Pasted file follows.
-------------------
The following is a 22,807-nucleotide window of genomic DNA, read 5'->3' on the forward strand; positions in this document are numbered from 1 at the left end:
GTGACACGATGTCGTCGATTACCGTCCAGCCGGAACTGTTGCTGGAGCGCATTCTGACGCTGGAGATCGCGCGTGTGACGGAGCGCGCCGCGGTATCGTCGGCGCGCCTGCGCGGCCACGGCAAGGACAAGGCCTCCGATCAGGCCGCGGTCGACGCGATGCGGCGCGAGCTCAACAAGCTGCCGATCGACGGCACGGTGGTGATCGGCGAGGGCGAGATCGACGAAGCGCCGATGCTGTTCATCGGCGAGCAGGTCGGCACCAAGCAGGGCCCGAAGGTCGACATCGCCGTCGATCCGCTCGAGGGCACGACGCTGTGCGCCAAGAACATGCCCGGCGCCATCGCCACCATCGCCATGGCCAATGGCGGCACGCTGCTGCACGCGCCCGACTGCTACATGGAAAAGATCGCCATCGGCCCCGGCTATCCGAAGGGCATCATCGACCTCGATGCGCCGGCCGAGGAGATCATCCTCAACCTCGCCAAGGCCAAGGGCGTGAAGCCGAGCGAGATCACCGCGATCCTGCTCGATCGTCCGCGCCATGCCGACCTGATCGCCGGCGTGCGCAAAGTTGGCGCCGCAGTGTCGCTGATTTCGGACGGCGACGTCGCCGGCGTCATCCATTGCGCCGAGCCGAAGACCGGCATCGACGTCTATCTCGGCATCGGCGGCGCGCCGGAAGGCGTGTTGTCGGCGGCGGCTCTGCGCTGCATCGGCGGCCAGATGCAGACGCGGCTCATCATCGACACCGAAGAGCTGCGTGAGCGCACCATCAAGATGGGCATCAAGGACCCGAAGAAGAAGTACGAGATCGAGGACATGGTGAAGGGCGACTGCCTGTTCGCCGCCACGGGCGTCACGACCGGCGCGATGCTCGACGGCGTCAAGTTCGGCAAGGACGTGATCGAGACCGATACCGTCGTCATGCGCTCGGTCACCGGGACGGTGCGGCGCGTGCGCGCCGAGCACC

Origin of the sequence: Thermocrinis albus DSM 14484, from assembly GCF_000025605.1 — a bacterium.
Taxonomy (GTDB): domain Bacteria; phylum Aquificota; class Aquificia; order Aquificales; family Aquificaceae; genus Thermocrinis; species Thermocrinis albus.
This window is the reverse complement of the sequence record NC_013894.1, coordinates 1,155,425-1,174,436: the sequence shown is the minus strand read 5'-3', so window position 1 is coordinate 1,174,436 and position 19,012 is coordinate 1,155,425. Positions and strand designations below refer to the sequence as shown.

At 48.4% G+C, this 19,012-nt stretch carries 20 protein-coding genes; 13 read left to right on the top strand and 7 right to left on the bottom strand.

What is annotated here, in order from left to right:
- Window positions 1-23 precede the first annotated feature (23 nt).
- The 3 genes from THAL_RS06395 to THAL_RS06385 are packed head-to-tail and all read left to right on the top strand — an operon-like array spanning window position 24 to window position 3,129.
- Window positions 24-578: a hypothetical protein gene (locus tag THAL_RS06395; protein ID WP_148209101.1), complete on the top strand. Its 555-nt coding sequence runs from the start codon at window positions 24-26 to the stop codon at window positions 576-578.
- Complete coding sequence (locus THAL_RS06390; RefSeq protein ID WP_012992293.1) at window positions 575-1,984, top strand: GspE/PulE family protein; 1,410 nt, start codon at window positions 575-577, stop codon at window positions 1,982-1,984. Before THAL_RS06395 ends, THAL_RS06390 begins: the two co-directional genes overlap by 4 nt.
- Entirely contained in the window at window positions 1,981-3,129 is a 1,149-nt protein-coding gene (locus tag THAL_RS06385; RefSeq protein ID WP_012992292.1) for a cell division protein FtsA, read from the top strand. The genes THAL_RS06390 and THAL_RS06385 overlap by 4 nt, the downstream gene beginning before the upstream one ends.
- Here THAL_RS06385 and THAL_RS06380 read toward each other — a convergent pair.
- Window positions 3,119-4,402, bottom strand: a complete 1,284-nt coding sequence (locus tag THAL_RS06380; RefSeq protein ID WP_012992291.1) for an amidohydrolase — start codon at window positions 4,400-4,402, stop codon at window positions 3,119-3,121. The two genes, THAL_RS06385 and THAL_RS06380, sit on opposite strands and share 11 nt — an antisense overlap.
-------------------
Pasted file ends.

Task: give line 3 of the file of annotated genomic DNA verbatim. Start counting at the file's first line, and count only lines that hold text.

Origin of the sequence: Thermocrinis albus DSM 14484, from assembly GCF_000025605.1 — a bacterium.